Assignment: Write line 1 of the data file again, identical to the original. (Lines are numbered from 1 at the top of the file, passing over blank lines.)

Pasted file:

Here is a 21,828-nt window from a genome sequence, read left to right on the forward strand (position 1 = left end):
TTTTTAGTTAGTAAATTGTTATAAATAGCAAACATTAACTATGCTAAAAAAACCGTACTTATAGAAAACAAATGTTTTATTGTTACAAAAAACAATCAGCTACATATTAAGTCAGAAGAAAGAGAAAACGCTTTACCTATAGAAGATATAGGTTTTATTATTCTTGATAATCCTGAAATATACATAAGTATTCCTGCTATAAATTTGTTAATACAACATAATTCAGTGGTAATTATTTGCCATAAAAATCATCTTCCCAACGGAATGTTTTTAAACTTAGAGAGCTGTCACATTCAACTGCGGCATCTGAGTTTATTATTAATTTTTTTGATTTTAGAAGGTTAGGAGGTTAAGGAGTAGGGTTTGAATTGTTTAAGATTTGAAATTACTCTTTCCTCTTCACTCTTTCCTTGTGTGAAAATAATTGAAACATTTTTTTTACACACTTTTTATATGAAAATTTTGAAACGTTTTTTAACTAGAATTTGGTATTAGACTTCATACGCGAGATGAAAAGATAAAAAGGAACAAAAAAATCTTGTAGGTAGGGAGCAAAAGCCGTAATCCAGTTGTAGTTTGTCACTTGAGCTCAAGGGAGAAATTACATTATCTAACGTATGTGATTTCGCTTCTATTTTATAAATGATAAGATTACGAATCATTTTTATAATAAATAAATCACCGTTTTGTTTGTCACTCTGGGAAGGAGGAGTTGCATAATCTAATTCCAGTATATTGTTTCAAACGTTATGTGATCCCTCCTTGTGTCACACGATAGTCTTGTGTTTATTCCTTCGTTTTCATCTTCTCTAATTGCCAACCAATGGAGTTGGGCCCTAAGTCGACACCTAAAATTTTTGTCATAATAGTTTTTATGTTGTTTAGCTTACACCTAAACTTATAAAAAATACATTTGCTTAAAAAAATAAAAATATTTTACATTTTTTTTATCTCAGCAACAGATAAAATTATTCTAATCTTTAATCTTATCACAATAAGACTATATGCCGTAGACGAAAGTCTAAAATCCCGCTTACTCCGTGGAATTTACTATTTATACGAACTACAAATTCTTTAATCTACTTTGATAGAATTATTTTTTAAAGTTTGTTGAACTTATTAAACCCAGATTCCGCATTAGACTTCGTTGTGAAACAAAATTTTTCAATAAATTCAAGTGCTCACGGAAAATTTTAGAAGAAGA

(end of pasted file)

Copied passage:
Here is a 21,828-nt window from a genome sequence, read left to right on the forward strand (position 1 = left end):